This blog has a No Live Tissue policy in regards to its images. In addition, the views in this blog do not necessarily reflect those of my employers.
Onion bulb structures, toluidine blue stain.
Hypertrophic changes with onion-bulb formation occur most commonly as a result of recurrent segmental demyelination and are most often seen in hereditary neuropathies (such as the fairly common Charcot-Marie-Tooth disease). The schwann cell doesn’t wrap around the axon properly and as a result, you get these strange involutions in the histological section.
Yet another lunchroom poster I made (sorry for the watermark).
An H&E section of a complete hydatiform mole, an abnormal pregnancy where a non-viable, fertilized egg implants in the uterus.
Semi related story time! I have a problem with people not screwing the lids on things before sending them to us. Pee that smells like raw fish that’s been left in the sun for a few days and leaking all over things is one thing (and apparently a daily thing). But when I pull out a bio bag where the bloody specimen is no longer in its leak-proof container because someone didn’t screw the lid on right (such as today), that is a problem.
And when the contents happen to be Products of Conception, AKA someone’s spontaneous abortion, AKA something we can never recollect, that is unacceptable.
Basal cell carcinoma, false colored section. Cells within the tumour are purple and have an abnormal arrangement. The skin surface is at top (red).
When I made my visit to a very good Mohs clinic in town (not as a patient), there was an elderly gentleman with a horn on his head. By which I mean he had a grey-black tumor the size of a very large egg on the top of his head which was actually shaped like a broken horn. He had spent years hiding it under a hat and had no family and friends to push him to see a doctor about it until that day.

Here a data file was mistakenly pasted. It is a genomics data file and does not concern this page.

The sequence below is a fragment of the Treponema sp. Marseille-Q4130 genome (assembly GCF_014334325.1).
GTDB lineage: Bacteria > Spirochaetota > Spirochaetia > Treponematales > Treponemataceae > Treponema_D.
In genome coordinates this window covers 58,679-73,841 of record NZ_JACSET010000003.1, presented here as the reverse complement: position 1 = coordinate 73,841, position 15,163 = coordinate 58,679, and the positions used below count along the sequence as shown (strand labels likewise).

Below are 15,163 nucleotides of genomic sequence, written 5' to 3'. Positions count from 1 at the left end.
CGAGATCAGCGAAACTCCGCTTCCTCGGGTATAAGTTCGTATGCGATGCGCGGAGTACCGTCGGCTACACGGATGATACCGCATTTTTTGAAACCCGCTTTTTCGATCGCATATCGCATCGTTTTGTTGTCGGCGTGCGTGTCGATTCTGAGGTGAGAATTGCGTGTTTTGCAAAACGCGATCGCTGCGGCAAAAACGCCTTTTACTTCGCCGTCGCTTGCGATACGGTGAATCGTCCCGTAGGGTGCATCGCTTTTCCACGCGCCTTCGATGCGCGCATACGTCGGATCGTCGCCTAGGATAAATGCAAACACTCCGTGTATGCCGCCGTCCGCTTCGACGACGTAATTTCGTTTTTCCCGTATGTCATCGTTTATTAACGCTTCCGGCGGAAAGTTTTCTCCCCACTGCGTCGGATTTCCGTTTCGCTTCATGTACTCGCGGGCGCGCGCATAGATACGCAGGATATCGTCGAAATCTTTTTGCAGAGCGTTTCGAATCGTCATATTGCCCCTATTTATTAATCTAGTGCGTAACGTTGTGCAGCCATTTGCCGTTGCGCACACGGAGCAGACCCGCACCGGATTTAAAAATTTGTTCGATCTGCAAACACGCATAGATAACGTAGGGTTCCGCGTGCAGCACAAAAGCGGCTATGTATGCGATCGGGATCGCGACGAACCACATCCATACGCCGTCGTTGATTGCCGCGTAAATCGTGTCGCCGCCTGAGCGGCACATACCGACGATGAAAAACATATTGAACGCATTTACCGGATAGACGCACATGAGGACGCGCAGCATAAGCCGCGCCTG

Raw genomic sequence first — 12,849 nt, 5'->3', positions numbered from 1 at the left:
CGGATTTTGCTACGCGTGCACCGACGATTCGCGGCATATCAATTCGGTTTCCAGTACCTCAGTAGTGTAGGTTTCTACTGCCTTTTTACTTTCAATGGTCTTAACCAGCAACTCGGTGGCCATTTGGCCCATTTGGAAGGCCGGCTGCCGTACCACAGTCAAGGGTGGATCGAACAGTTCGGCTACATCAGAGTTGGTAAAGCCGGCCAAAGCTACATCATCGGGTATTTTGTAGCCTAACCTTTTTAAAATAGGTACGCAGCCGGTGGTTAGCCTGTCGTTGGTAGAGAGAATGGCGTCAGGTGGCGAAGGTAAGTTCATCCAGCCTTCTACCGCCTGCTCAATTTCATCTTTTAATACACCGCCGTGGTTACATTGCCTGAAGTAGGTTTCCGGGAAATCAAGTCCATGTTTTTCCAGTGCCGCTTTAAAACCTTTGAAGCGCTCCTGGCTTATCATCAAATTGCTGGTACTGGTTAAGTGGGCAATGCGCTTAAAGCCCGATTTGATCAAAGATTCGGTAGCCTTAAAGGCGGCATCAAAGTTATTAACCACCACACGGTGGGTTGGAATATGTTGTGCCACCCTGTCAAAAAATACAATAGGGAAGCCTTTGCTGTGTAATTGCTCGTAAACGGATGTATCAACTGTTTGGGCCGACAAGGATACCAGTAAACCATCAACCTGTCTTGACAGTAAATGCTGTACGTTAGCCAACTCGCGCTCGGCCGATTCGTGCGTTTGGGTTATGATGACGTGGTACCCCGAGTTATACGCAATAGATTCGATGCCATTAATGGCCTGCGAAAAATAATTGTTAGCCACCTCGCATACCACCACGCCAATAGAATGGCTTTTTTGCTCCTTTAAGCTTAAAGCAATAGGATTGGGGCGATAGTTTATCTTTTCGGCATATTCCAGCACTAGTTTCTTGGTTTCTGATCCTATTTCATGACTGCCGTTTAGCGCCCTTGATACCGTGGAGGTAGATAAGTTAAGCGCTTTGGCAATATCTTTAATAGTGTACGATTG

When the doctor cut into it, the massive amount of necrotic tissue underneath stunk so badly, it knocked out the nurse in the room. It was… well, it was something else.
New guidelines have decreased the frequency of PAP testing. Job prospects are not looking so good for my cytology friends, according to them.
Movat’s pentachrome stain. We don’t use it in our region, but it’s nice to look at once in a while because all the pinks and purples in routine hematoxylin and eosin are not very exciting.
Trichinella spiralis encysting in some muscle with a routine H&E stain.
When doing Ova and Parasites, patients fill out a history form for us. Either many seem to think it is a joke or our form is not very good. One time, someone put “Narnia” as their last travel destination. And for the yes/no question of “known carrier?”, people like to write, “Air Canada”. Although these botched forms are not useful, I still enjoy reading them.